Take the 2-minute tour ×
Stack Overflow is a question and answer site for professional and enthusiast programmers. It's 100% free, no registration required.

I have this function in some library:

class myConsole
{
    void addCommand( std::string command, void* fn );
    ...
}

and in my class I have this function:

void myApp::TestFn( const std::vector<std::string> & args )
{
    // do something
}

in the same class I call this:

void myApp::initApp( )
{
    myConsole::getSingleton( ).addCommand( "FirstTest", &myApp::TestFn );
}

but this gives me this error:

error c2664 cannot convert parameter 2 from 'void(__thiscall myApp::*)(const std::vector<_Ty>&)' to 'void *'

how can I solve this?

thanks in advance!

share|improve this question
    
How do you intend to use void* fn afterwards? –  Pavel Minaev Jan 5 '12 at 14:19
    
Does myApp::TestFn access any member variables of myApp? –  hmjd Jan 5 '12 at 14:19
    
I need to do something like this: ogre3d.org/tikiwiki/ConsoleCode&structure=Cookbook –  ghiboz Jan 5 '12 at 14:23
2  
You should take a look at Functors, e.g. stackoverflow.com/questions/356950/c-functors-and-their-uses –  Jevermeister Jan 5 '12 at 14:25
    
Do you have control the declaration of myConsole, or is it a library by someone else? Either change it to accept a pointer to an object and a pointer to a member function, or a functor, or a pointer to a global function and a pointer to some arbitrary 'state' (which can just call a member function of the class pointer passed as the state). If not, you will have to (a) accept that it won't be portable if it assumes a function pointer and a void* are interchangeable (this works on many computers/OSes but not all) and (b) accept you need a global object which the command function will always use. –  Jack V. Jan 5 '12 at 14:45

3 Answers 3

up vote 9 down vote accepted

You can't solve this. You can't reliably cast a function pointer to void * and back.

(I suggest you redesign the program and stay clear of void*; there's no real need for it in C++.)

share|improve this answer

The problem here is that you are trying to pass a class method as it were a void * pointer. This cannot be done.

The right way of doing this is by using templates for the void addCommand (std::string, void *) method. Something like

class myConsole {
    template <typename T>
    void addCommand( std::string command, T f);
};

struct Callback {
    myApp &app;
    Callback (myApp &a) : app(a) {
    }
    void operator() (const std::vector<std::string> &args) {
        app.TestFn(args);
    }
};

void myApp::initApp( )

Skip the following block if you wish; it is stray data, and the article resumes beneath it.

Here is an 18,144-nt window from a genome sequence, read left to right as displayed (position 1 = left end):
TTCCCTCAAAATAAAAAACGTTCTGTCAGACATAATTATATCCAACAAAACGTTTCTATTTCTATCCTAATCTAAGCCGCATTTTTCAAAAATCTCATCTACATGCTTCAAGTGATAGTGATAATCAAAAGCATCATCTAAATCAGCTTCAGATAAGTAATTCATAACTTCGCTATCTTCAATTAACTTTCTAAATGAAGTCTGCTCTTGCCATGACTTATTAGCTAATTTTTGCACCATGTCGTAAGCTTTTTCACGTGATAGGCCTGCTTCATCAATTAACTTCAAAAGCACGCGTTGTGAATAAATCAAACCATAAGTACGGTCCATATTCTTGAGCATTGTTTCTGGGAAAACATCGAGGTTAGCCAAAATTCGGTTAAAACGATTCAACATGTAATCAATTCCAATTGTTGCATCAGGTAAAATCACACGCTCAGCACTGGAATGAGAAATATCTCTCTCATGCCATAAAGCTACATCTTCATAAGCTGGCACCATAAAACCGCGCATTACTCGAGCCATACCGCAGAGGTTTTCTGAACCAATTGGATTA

{
    myConsole::getSingleton( ).addCommand( "FirstTest", Callback(*this) );
}

This gives you the callback principle in C++, but I think you need something more flexible than this solution, since you actually want to choose automatically the command that will be executed by the callback (in this case TestFn).

share|improve this answer

You should avoid void*, especially when trying to use function pointers. I'm going to assume that you are looking only at member-function pointers in the myApp class, and that you are only interested in member-function pointers which take const std::vector<std::string> &args as an argument. This typedef will create the appropriate type and call it MemFunType

typedef void (myApp :: * MemFunType) (const std::vector<std::string> &);

Here is a complete example (on ideone), where there are two different member-functions you may be interested in, TestFn and TestFnBackwards. This example probably isn't very useful, but it gives some examples of member-function pointers.

#include<iostream>
#include<vector>
using namespace std;

struct myApp;

struct myConsole
{
        typedef void (myApp :: * MemFunType) (const std::vector<std::string> &);
            void addCommand( std::string command, MemFunType fn );
};

struct myApp {
        void TestFn( const std::vector<std::string> & args ) {
                cout << " TestFn" << endl;
                for(std :: vector<std::string> :: const_iterator i = args.begin(); i!=args.end(); i++) {
                        cout << *i << endl;
                }
        }
        void TestFnBackwards( const std::vector<std::string> & args ) {
                cout << " TestFnBackwards" << endl;
                for(std :: vector<std::string> :: const_reverse_iterator i = args.rbegin(); i!=args.rend(); i++) {
                        cout << *i << endl;
                }
        }
        static myApp & getSingleton();
} ma;
myApp& myApp :: getSingleton() {
        return ma;
}

void myConsole :: addCommand( std::string , MemFunType fn ) {
        vector<string> words;
        words.push_back("hello");
        words.push_back("world");
        myApp &ma = myApp :: getSingleton();
        (ma.*fn)(words); // execute the member on the singleton object, using the words as the argument.
}

int main() {
        myConsole m;
        m.addCommand( "FirstTest", &myApp::TestFn );
        m.addCommand( "FirstTest", &myApp::TestFnBackwards );
}
share|improve this answer
    
thanks, but in this case I need to link in the console class the reference of the myApp class ( and if I have more than one class that call myConsole is hard...) –  ghiboz Jan 5 '12 at 16:14
    
@ghiboz, I think you need to edit your question significantly. I would suggest that you stop writing code and try to clearly communicate what your goal is here. Is it true that you want addCommand to (in plain English) accept three pieces of information: (1) a reference/pointer to an instance of a myApp, (2) the name of a member function to be called on that myApp object, (3) the command string ? –  Aaron McDaid Jan 5 '12 at 18:57

Your Answer

 
discard

By posting your answer, you agree to the privacy policy and terms of service.

Not the answer you're looking for? Browse other questions tagged or ask your own question.